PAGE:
• In addition, the present inventions may employ the reference generation techniques (used in conjunction with the data sense circuitry for the read operation) described and illustrated in U.S. Provisional Patent Application Ser. No. 60/718,417, which was filed by Bauser on Sep. 19, 2005, and entitled “Method and Circuitry to Generate a Reference Current for Reading a Memory Cell Having an Electrically Floating Body Transistor, and Device Implementing Same”. The entire contents of the U.S. Provisional Patent Application Ser. No. 60/718,417 are incorporated herein by reference. Further, the present inventions may also employ the read circuitry and techniques described and illustrated in U.S. patent application Ser. No. 10/840,902, which was filed by Portmann et al. on May 7, 2004, and entitled “Reference Current Generator, and Method of Programming, Adjusting and/or Operating Same” (now U.S. Pat. No. 6,912,150). The contents of U.S. Provisional Patent Application Ser. No. 60/718,417 and U.S. Pat. No. 6,912,150 are hereby incorporated by reference herein.
  • It should be further noted that while each memory cell 12 in the example embodiments (described above) includes one transistor 14, memory cell 12 may include two transistors, as described and illustrated in application Ser. No. 10/829,877, which was filed by Ferrant et al. on Apr. 22, 2004 and entitled “Semiconductor Memory Cell, Array, Architecture and Device, and Method of Operating Same” (U.S. Patent Application Publication No. 2005/0013163). The contents of U.S. Patent Application Publication No. 2005/0013163 are hereby incorporated by reference herein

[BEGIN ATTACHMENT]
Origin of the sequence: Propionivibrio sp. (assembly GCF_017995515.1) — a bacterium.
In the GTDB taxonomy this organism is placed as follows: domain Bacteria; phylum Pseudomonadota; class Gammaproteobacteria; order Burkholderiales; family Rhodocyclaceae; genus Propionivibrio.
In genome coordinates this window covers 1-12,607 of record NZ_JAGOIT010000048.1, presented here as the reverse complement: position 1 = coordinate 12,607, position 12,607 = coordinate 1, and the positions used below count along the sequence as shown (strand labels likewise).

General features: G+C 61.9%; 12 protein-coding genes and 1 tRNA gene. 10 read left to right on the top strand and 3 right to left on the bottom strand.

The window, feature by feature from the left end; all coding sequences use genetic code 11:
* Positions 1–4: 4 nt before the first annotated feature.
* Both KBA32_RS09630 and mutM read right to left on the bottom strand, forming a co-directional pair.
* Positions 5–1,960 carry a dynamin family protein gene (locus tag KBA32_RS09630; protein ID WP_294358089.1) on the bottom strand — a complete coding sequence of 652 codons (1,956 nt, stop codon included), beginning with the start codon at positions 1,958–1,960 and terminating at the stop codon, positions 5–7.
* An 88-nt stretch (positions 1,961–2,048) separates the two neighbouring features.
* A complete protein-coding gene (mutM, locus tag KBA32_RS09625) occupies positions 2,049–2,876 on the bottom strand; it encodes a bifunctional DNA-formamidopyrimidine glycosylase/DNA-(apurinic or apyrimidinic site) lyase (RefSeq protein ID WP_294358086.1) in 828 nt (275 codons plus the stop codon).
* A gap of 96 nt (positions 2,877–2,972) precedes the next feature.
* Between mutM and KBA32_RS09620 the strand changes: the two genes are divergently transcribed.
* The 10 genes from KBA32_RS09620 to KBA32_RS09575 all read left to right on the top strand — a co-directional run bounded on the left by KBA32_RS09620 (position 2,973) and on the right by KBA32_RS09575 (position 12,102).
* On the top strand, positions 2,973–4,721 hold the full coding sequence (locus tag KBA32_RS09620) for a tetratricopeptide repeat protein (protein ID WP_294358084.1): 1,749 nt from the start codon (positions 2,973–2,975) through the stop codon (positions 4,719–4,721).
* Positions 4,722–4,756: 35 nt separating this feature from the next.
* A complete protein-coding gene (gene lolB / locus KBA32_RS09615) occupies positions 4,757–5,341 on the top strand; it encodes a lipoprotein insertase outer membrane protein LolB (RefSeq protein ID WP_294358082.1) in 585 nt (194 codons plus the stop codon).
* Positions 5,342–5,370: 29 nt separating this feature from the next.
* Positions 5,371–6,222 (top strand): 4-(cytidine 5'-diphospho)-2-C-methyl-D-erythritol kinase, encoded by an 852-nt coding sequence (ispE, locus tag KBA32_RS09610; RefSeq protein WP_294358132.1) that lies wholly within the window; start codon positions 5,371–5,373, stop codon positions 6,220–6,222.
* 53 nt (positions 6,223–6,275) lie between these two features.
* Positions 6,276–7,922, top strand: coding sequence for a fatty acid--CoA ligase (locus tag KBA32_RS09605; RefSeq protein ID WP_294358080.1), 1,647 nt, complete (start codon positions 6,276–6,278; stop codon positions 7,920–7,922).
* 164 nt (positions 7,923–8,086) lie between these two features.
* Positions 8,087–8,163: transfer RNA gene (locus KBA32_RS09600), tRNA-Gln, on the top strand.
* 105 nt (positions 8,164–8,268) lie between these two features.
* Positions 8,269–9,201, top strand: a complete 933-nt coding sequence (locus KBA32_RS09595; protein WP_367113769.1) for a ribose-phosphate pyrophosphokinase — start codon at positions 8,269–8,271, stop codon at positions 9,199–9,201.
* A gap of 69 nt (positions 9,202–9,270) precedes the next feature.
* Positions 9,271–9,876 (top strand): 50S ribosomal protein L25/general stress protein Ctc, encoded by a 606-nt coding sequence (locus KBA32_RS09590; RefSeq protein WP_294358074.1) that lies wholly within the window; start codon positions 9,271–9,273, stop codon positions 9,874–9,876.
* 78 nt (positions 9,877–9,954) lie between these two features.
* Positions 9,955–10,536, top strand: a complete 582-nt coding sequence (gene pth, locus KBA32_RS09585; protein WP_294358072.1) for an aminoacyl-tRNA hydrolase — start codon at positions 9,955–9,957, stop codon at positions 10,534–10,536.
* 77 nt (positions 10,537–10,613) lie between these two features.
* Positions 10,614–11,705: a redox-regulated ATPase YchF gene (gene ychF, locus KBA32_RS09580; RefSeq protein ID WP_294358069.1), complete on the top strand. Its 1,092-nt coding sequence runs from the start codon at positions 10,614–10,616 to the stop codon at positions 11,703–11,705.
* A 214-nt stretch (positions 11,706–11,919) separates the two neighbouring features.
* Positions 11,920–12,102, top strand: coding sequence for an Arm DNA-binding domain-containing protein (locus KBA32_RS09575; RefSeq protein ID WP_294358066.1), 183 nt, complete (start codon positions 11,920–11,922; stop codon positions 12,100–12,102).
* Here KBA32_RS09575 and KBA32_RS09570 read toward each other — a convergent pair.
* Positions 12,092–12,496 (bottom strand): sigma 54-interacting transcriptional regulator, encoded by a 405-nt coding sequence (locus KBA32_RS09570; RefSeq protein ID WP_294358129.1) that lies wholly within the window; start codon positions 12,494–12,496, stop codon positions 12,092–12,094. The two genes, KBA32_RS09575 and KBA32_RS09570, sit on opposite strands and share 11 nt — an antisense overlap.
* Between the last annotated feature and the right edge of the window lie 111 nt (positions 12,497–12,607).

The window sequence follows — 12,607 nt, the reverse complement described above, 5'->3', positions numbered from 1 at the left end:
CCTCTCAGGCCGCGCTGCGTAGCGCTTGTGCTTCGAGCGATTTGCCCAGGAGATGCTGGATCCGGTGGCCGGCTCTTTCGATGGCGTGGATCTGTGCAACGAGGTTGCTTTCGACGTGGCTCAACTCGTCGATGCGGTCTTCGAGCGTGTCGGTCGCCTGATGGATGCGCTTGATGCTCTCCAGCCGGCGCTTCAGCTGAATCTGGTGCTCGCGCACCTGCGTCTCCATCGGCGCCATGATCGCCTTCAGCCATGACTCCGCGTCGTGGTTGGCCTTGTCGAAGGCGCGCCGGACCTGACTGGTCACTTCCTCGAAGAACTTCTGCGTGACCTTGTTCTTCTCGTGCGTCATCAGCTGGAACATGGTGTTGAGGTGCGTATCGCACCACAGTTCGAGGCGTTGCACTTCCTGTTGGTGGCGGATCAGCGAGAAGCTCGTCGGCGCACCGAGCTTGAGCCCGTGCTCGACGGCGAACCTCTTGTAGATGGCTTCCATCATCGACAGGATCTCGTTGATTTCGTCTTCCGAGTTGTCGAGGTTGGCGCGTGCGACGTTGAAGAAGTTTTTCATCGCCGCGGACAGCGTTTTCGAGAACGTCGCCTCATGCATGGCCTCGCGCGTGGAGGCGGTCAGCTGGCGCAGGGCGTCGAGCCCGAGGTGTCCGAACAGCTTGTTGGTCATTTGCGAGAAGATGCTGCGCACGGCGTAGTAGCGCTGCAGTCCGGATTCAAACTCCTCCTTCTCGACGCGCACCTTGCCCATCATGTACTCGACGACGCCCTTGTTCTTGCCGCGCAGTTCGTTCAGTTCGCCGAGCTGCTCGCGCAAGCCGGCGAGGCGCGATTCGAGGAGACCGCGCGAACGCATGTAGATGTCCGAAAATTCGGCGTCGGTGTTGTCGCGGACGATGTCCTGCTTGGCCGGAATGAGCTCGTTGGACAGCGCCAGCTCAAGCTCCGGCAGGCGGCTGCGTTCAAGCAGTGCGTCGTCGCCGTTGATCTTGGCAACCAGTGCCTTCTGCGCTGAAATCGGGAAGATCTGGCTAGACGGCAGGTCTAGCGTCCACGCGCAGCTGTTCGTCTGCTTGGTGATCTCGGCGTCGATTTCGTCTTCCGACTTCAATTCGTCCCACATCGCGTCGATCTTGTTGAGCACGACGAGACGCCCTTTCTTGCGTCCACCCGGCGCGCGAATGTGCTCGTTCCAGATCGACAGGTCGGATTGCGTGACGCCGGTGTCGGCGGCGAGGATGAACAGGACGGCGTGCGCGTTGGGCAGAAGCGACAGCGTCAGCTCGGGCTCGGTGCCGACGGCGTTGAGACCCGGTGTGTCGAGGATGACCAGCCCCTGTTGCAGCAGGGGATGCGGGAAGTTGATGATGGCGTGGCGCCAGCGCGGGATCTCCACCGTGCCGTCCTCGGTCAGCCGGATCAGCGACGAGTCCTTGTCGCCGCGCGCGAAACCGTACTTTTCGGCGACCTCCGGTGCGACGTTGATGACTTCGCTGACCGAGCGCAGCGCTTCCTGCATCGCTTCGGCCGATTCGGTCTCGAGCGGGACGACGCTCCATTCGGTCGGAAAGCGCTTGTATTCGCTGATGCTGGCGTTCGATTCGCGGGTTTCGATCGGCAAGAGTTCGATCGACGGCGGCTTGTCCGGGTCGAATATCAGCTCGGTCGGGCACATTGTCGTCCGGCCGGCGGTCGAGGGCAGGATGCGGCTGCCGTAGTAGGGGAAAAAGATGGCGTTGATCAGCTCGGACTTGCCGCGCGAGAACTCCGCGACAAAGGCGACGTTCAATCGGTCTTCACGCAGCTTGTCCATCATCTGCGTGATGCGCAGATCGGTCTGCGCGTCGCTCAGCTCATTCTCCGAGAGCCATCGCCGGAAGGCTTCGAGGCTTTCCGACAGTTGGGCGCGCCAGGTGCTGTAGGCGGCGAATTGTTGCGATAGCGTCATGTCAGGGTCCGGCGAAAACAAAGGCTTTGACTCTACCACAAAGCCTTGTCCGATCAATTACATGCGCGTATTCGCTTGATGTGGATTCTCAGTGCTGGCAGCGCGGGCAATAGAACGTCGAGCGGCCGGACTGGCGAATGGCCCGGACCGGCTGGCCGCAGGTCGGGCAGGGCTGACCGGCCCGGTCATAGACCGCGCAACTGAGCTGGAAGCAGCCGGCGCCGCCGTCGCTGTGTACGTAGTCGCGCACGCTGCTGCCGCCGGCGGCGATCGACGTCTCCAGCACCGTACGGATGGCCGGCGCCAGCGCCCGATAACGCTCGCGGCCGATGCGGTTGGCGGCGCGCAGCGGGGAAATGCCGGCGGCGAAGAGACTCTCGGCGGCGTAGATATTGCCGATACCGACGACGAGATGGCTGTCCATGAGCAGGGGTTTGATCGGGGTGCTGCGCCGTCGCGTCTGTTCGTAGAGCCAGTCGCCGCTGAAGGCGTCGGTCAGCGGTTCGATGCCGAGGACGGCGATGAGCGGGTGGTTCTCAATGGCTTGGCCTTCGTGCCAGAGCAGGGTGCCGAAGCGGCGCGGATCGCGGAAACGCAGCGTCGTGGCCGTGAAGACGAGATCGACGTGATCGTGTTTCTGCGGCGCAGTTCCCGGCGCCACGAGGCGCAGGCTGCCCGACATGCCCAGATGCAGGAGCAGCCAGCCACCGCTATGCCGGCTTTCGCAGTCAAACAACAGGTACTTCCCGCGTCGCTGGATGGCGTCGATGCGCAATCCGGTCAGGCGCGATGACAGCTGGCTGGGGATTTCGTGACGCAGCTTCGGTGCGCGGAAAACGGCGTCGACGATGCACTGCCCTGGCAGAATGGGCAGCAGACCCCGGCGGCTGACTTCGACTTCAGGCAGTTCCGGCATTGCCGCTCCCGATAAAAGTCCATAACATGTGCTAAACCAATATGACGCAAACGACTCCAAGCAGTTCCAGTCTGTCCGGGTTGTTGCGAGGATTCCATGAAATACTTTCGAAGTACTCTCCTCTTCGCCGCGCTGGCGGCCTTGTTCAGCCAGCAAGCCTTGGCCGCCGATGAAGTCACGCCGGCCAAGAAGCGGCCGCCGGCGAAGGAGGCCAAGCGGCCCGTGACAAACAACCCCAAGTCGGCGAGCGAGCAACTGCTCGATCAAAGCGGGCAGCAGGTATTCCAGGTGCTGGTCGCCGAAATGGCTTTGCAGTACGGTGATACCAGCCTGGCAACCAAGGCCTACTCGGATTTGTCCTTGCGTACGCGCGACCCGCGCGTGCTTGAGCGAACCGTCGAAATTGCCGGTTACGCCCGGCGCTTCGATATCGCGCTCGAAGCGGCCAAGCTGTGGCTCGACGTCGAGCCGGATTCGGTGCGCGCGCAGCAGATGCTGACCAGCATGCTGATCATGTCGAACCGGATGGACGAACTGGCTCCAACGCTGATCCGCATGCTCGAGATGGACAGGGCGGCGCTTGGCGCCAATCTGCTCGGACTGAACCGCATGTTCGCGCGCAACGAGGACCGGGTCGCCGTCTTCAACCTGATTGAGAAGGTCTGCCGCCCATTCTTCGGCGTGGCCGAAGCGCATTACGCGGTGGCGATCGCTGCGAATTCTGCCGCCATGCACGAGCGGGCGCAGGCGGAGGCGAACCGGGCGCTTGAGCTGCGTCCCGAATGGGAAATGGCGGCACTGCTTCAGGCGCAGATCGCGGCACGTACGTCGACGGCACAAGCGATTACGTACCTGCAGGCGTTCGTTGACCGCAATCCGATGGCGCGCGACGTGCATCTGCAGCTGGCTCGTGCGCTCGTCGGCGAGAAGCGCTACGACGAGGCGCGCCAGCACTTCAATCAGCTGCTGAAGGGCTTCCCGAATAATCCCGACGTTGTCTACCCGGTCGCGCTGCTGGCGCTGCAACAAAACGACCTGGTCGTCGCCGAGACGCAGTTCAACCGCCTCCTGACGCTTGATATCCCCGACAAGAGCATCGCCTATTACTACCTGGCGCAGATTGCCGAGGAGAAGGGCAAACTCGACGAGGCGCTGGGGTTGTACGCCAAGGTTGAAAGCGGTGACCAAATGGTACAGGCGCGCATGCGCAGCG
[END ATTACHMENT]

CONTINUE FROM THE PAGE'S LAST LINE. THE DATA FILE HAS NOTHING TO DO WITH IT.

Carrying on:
• The electrically floating memory cells, transistors and/or memory array(s) may be fabricated using well known techniques and/or materials. Indeed, any fabrication technique and/or material, whether now known or later developed, may be employed to fabricate the electrically floating memory cells, transistors and/or memory array(s). For example, the present inventions may employ silicon, germanium, silicon/germanium, gallium arsenide or any other semiconductor material (whether bulk-type or SOI) in which transistors may be formed. As such, the electrically floating memory cells may be disposed on or in (collectively “on”) SOI-type substrate or a bulk-type substrate.
  • Indeed, the electrically floating transistors, memory cells, and/or memory array(s) may employ the techniques described and illustrated in non-provisional patent application entitled “Integrated Circuit Device, and Method of Fabricating Same”, which was filed on Jul. 2, 2004, by Fazan, Ser. No. 10/884,481 (U.S. Patent Application Publication No. 2005/0017240), provisional patent application entitled “One Transistor Memory Cell having Mechanically Strained Electrically Floating Body Region, and Method of Operating Same”, which was filed on Oct. 19, 2005, Ser. No. 60/728,060, by Bassin, and/or provisional patent application entitled “Memory Cell, Array and Device, and Method of Operating Same”, which was filed on Oct. 19, 2005, Ser. No. 60/728,061, by Okhonin et al. (hereinafter collectively “Integrated Circuit Device Patent Applications”). The contents of the Integrated Circuit Device Patent Applications are hereby incorporated by reference herein.
  • Memory array 10 (including SOI memory transistors) further may be integrated with SOI logic transistors, as described and illustrated in the Integrated Circuit Device Patent Applications. For example, in one embodiment, an integrated circuit device includes memory section (having, for example, partially depleted (PD) or fully depleted (FD) SOI memory transistors 14) and logic section (having, for example, high performance transistors, multiple gate transistors, and/or non-high performance transistors (for example, single gate transistors that do not possess the performance characteristics of high performance transistors).